The Oracle at the Top of the Stairs
An aspiring writer meets Walker Percy
Dead, lingering silence. Another rejection? And then, a flat “Come in”: the tone of a man being disturbed and saying so. Percy was friends with Eudora Welty and Shelby Foote, and here came I, a young, isolated writer desperate to the verge of incivility, cold-calling. Scared but not caring, I pulled open the door, saw on the heart pine floor a trail of dead leaves blown in, some crushed, some crisp, and wondered why Walker Percy had left a mess gathering underfoot. I had a lot to learn.
The room was dusk at mid-morning, and as silent as sunset, until the sound of furniture creaking alerted me to the form of a man on his back on a sofa, knees bent, and then, as my eyes adjusted, with pen in hand on a spiral notebook pressed to his khaki thighs for a writing stand. The white head turned and the form unfolded, long legs pitched off the sofa, feet found the floor, man stood, notebook held like a serving tray as the author of The Moviegoer scrutinized me as if I were a soul in need of charity.
I could not hold his gaze and looked away—an upholstered sofa, a small dark table, with manual typewriter, a fat manuscript, two stuffed chairs for receiving interlopers—an ascetic space filled with an absence of things. Other than meager furniture, nothing else populated that tiny universe that ended at bare walls.
Percy inclined toward me. “I’m Bryce Moreland,” I managed, “from Baton Rouge,” and stopped like a man struck dumb. Percy, a gentleman, offered his hand, a big hand with big veins on the back like a working man’s, but smooth, and he wrapped mine as though he were grasping a puppy. He gestured to the chairs. I sat, back straight, as he settled his lank body in the other chair, draping hands over the ends of the arms.
And there it was, that silence, expectant, unbearable, pressuring me to declare, “I’m a writer,” and Walker Percy took it from there.
He said, “I tell everybody who asks me that they should not be a writer”—and I sensed this would be a short conversation in which I would have little to say.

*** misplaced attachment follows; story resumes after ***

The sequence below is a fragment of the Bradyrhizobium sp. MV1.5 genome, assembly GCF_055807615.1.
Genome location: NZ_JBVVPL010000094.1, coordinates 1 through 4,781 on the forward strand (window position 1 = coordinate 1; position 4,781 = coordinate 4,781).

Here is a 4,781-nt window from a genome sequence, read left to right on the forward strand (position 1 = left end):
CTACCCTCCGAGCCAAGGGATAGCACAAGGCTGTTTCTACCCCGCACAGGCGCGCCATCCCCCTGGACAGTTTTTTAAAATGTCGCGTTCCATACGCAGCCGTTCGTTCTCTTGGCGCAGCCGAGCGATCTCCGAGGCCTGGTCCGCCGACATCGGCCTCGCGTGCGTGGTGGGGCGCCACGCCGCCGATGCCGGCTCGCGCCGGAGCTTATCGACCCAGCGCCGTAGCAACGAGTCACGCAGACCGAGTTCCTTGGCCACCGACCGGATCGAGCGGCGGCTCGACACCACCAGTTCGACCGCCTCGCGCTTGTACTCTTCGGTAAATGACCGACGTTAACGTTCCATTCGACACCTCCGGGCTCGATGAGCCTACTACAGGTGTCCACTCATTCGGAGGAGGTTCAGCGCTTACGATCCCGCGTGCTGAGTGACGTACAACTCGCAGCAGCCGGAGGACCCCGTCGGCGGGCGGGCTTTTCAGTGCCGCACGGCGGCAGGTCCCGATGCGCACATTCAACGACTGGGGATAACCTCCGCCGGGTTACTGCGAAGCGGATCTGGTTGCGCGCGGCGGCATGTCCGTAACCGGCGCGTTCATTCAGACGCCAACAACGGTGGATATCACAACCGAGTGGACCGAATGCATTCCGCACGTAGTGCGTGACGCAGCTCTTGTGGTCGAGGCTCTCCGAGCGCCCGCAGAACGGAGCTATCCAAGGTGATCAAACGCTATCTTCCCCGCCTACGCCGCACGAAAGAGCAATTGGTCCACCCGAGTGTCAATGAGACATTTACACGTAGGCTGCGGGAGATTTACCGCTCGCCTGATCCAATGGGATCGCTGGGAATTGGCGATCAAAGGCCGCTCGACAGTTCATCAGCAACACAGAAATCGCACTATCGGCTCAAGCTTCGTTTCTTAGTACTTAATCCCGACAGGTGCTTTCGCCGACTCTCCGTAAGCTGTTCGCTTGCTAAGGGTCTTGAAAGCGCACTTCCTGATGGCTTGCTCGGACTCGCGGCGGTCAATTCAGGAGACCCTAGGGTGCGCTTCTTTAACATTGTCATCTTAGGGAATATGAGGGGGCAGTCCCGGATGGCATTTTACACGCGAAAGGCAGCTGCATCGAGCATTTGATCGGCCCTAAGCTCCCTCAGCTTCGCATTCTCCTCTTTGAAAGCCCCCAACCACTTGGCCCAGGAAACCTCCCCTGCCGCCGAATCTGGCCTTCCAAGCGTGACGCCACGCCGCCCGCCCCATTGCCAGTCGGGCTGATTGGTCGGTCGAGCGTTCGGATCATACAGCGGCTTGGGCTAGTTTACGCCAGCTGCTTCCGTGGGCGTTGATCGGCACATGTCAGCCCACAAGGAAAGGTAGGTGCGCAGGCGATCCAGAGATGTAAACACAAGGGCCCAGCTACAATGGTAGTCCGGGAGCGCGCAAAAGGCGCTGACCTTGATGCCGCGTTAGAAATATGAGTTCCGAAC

He elaborated that it was because he had inherited money. “It took me twenty years to get published,” he said, “and without that inheritance I could not have devoted my time to writing.”
He shrugged as though to say happenstance, as much as talent, can be decisive. He then repeated: “I tell everyone who asks that they should not be a writer, and those who listen to me, I have saved from a fate not theirs, and those who are going to be writers are not going to listen to me anyway. They figure it out, do what it takes.”
He stopped, let the words hang, take it or leave it, up to me.
I had nothing to say, only an uncertain nod. Figure it out? Do what it takes? Simple, direct, and to the oracle, unambiguous. Not to me. Would I keep putting my family in financial harm’s way? We had two young children and scraped by. Was I that determined? That self-centered? If I manned up—either way—wouldn’t somebody lose?
Having disposed of my supplication, he was now looking not at but beyond me. Abruptly he reached for the dog-eared manuscript beside the typewriter, hefted the stack with both hands, and let it drop with a thud. “Now what am I supposed to do with this?” he asked, sounding put out and resigned. “It’s the manuscript of a novel. An old lady, the author’s mother, she put it in my hands. She sent this manuscript to many editors in New York. This is the only copy. One copy! No other exists! And they all rejected it. It’s a miracle they returned every page.”
He shook his head just barely, incredulous at the circumstances. A mother on a mission. Hawking her son’s manuscript between New Orleans and New York. Defying all odds against the US Post Office delivering the irreplaceable to the targeted editor’s office and bringing it home again, again and again. Up and down Broadway and Fifth and Sixth Avenues, one publishing house to the next. Up elevators, down halls, editor to editor, each passing their maddening judgement. No, no, and no. And back to this pushy mother, and now here, its last chance, the spartan study of Walker Percy.